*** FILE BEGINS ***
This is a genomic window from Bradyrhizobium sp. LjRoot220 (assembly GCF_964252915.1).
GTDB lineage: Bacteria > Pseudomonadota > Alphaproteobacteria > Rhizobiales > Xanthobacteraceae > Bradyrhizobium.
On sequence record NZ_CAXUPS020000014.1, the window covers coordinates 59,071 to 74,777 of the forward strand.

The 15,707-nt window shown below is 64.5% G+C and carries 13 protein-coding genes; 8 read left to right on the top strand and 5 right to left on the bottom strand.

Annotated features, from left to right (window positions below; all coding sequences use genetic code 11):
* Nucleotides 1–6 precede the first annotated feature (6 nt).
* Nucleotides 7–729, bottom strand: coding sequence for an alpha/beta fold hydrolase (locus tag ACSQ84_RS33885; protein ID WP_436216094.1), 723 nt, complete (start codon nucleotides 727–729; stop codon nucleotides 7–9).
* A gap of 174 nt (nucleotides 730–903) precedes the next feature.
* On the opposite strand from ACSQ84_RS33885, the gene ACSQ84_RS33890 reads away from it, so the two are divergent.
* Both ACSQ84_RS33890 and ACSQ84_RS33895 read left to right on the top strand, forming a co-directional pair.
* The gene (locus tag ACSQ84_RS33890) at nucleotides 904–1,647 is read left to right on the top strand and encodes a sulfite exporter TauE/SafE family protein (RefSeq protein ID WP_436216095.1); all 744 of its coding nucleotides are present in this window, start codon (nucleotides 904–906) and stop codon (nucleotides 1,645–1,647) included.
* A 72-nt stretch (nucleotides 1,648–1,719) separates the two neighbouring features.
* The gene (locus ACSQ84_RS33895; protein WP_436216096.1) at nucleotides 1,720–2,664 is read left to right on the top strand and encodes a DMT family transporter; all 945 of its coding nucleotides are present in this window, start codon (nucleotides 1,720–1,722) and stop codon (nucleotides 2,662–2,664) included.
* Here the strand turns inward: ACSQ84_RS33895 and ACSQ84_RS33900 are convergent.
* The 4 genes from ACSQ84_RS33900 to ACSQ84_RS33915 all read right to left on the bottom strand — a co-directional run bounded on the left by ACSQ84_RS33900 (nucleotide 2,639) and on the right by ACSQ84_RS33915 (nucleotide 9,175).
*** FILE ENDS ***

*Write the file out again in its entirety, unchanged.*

This is a genomic window from Bradyrhizobium sp. LjRoot220 (assembly GCF_964252915.1).
GTDB lineage: Bacteria > Pseudomonadota > Alphaproteobacteria > Rhizobiales > Xanthobacteraceae > Bradyrhizobium.
On sequence record NZ_CAXUPS020000014.1, the window covers coordinates 59,071 to 74,777 of the forward strand.

The 15,707-nt window shown below is 64.5% G+C and carries 13 protein-coding genes; 8 read left to right on the top strand and 5 right to left on the bottom strand.

Annotated features, from left to right (window positions below; all coding sequences use genetic code 11):
* Nucleotides 1–6 precede the first annotated feature (6 nt).
* Nucleotides 7–729, bottom strand: coding sequence for an alpha/beta fold hydrolase (locus tag ACSQ84_RS33885; protein ID WP_436216094.1), 723 nt, complete (start codon nucleotides 727–729; stop codon nucleotides 7–9).
* A gap of 174 nt (nucleotides 730–903) precedes the next feature.
* On the opposite strand from ACSQ84_RS33885, the gene ACSQ84_RS33890 reads away from it, so the two are divergent.
* Both ACSQ84_RS33890 and ACSQ84_RS33895 read left to right on the top strand, forming a co-directional pair.
* The gene (locus tag ACSQ84_RS33890) at nucleotides 904–1,647 is read left to right on the top strand and encodes a sulfite exporter TauE/SafE family protein (RefSeq protein ID WP_436216095.1); all 744 of its coding nucleotides are present in this window, start codon (nucleotides 904–906) and stop codon (nucleotides 1,645–1,647) included.
* A 72-nt stretch (nucleotides 1,648–1,719) separates the two neighbouring features.
* The gene (locus ACSQ84_RS33895; protein WP_436216096.1) at nucleotides 1,720–2,664 is read left to right on the top strand and encodes a DMT family transporter; all 945 of its coding nucleotides are present in this window, start codon (nucleotides 1,720–1,722) and stop codon (nucleotides 2,662–2,664) included.
* Here the strand turns inward: ACSQ84_RS33895 and ACSQ84_RS33900 are convergent.
* The 4 genes from ACSQ84_RS33900 to ACSQ84_RS33915 all read right to left on the bottom strand — a co-directional run bounded on the left by ACSQ84_RS33900 (nucleotide 2,639) and on the right by ACSQ84_RS33915 (nucleotide 9,175).